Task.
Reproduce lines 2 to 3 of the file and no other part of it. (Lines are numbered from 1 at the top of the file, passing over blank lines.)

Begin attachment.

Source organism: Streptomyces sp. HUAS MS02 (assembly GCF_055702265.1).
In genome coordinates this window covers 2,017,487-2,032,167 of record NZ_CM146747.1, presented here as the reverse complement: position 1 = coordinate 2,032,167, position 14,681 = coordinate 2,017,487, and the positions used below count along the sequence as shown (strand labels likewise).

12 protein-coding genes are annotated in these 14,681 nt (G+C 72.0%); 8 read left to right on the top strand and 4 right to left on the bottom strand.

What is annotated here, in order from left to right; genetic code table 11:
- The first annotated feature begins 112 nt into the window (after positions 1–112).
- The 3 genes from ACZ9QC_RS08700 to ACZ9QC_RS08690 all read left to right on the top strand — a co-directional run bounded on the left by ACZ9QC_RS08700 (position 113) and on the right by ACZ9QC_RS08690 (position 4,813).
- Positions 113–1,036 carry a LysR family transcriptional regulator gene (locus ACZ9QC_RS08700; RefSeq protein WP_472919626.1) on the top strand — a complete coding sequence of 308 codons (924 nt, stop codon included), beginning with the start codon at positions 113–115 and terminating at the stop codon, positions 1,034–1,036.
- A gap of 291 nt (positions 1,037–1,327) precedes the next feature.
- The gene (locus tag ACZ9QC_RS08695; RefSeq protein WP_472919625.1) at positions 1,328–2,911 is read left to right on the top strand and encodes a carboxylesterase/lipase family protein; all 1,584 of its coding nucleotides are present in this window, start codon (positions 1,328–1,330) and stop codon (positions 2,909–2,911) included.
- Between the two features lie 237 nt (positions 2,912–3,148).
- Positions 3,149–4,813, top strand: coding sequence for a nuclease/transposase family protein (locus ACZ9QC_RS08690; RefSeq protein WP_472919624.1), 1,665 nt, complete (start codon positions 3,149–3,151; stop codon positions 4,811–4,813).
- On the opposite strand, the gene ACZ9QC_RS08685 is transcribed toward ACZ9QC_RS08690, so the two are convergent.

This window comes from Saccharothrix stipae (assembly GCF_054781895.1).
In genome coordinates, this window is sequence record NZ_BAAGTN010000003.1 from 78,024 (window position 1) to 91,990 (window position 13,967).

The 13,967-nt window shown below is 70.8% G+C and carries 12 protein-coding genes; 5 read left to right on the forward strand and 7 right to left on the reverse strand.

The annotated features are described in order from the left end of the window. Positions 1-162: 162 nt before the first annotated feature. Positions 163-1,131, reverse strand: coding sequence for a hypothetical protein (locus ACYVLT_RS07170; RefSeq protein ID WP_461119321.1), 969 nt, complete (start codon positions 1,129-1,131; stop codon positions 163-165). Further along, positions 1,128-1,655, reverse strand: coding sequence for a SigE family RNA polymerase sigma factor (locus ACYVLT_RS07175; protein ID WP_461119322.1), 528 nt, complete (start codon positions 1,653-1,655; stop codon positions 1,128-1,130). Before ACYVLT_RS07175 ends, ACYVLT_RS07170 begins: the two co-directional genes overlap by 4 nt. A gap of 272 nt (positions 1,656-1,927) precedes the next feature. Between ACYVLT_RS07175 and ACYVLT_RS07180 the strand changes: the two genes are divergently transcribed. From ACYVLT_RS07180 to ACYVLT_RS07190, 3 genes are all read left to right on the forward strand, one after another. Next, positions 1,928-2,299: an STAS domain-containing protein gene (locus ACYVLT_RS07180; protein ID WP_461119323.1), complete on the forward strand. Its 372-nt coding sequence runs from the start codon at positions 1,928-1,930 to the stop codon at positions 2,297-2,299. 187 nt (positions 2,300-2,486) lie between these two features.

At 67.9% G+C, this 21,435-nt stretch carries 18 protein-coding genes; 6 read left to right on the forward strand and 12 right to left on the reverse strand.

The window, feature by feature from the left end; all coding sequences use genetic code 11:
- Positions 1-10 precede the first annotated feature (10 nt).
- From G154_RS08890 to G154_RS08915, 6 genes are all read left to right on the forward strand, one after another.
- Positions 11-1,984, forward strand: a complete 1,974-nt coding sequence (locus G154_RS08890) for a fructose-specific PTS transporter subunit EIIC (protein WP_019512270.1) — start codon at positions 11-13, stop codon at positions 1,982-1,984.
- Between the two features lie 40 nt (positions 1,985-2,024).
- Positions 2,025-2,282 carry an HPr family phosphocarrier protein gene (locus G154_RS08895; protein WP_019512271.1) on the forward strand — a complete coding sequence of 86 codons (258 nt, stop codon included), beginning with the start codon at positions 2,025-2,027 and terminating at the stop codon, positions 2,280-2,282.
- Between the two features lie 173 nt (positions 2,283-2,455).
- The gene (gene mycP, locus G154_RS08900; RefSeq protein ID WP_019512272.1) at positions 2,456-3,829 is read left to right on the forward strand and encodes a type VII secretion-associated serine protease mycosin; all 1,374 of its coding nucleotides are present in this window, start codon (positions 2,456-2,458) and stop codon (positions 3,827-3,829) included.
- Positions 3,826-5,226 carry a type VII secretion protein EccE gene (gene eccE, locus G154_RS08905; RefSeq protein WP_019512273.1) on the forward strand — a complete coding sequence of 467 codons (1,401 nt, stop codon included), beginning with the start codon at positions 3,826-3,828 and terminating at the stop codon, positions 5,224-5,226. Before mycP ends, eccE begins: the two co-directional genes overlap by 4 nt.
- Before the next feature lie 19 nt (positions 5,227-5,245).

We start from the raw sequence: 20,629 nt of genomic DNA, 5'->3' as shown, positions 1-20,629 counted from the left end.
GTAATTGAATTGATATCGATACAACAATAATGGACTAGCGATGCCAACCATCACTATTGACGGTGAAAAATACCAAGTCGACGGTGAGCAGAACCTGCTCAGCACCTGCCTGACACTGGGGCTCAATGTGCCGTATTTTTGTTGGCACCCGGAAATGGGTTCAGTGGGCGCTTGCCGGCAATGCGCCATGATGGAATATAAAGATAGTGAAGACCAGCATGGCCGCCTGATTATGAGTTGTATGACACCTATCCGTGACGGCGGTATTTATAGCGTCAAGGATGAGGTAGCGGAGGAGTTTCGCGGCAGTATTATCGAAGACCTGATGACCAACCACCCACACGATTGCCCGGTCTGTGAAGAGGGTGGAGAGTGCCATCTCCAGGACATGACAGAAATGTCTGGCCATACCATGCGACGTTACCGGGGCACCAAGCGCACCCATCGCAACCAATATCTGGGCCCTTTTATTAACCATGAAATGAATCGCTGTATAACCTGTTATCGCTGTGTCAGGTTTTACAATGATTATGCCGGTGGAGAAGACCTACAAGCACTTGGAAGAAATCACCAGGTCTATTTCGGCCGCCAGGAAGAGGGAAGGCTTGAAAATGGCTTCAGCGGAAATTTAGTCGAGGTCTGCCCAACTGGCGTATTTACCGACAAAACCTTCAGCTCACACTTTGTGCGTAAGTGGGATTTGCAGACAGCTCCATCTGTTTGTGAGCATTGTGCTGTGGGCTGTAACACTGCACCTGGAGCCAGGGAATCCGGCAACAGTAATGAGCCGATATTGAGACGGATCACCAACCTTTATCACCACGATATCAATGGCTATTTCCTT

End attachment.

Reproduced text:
In genome coordinates this window covers 2,017,487-2,032,167 of record NZ_CM146747.1, presented here as the reverse complement: position 1 = coordinate 2,032,167, position 14,681 = coordinate 2,017,487, and the positions used below count along the sequence as shown (strand labels likewise).

12 protein-coding genes are annotated in these 14,681 nt (G+C 72.0%); 8 read left to right on the top strand and 4 right to left on the bottom strand.